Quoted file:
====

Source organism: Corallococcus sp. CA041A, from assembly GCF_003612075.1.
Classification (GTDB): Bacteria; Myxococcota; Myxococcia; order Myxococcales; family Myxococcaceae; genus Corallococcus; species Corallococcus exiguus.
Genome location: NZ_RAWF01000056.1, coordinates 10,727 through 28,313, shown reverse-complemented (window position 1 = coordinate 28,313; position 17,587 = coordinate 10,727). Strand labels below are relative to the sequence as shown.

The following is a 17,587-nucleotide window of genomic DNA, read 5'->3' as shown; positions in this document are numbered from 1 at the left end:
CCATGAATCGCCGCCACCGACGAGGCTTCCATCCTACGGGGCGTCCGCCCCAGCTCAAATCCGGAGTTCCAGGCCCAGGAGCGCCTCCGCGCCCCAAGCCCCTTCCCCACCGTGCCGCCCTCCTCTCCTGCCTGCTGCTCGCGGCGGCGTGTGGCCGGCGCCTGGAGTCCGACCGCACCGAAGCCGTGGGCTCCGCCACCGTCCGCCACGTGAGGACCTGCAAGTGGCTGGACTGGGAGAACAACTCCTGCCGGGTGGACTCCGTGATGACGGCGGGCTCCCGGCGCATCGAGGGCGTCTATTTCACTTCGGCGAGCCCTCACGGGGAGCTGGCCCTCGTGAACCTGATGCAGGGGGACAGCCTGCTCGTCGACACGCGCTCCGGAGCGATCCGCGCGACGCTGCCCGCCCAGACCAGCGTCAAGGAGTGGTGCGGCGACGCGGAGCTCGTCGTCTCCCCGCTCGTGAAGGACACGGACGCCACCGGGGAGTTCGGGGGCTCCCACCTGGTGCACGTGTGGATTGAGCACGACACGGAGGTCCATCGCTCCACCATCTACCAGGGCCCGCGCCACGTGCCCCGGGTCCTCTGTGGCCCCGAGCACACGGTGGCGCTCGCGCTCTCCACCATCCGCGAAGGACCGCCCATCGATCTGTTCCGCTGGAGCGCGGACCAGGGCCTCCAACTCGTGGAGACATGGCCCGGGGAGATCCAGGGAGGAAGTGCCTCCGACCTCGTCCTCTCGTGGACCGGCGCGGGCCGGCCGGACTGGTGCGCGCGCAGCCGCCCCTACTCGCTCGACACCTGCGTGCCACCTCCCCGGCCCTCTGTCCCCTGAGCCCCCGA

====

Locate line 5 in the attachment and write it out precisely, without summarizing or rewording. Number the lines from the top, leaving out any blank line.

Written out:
CCATGAATCGCCGCCACCGACGAGGCTTCCATCCTACGGGGCGTCCGCCCCAGCTCAAATCCGGAGTTCCAGGCCCAGGAGCGCCTCCGCGCCCCAAGCCCCTTCCCCACCGTGCCGCCCTCCTCTCCTGCCTGCTGCTCGCGGCGGCGTGTGGCCGGCGCCTGGAGTCCGACCGCACCGAAGCCGTGGGCTCCGCCACCGTCCGCCACGTGAGGACCTGCAAGTGGCTGGACTGGGAGAACAACTCCTGCCGGGTGGACTCCGTGATGACGGCGGGCTCCCGGCGCATCGAGGGCGTCTATTTCACTTCGGCGAGCCCTCACGGGGAGCTGGCCCTCGTGAACCTGATGCAGGGGGACAGCCTGCTCGTCGACACGCGCTCCGGAGCGATCCGCGCGACGCTGCCCGCCCAGACCAGCGTCAAGGAGTGGTGCGGCGACGCGGAGCTCGTCGTCTCCCCGCTCGTGAAGGACACGGACGCCACCGGGGAGTTCGGGGGCTCCCACCTGGTGCACGTGTGGATTGAGCACGACACGGAGGTCCATCGCTCCACCATCTACCAGGGCCCGCGCCACGTGCCCCGGGTCCTCTGTGGCCCCGAGCACACGGTGGCGCTCGCGCTCTCCACCATCCGCGAAGGACCGCCCATCGATCTGTTCCGCTGGAGCGCGGACCAGGGCCTCCAACTCGTGGAGACATGGCCCGGGGAGATCCAGGGAGGAAGTGCCTCCGACCTCGTCCTCTCGTGGACCGGCGCGGGCCGGCCGGACTGGTGCGCGCGCAGCCGCCCCTACTCGCTCGACACCTGCGTGCCACCTCCCCGGCCCTCTGTCCCCTGAGCCCCCGA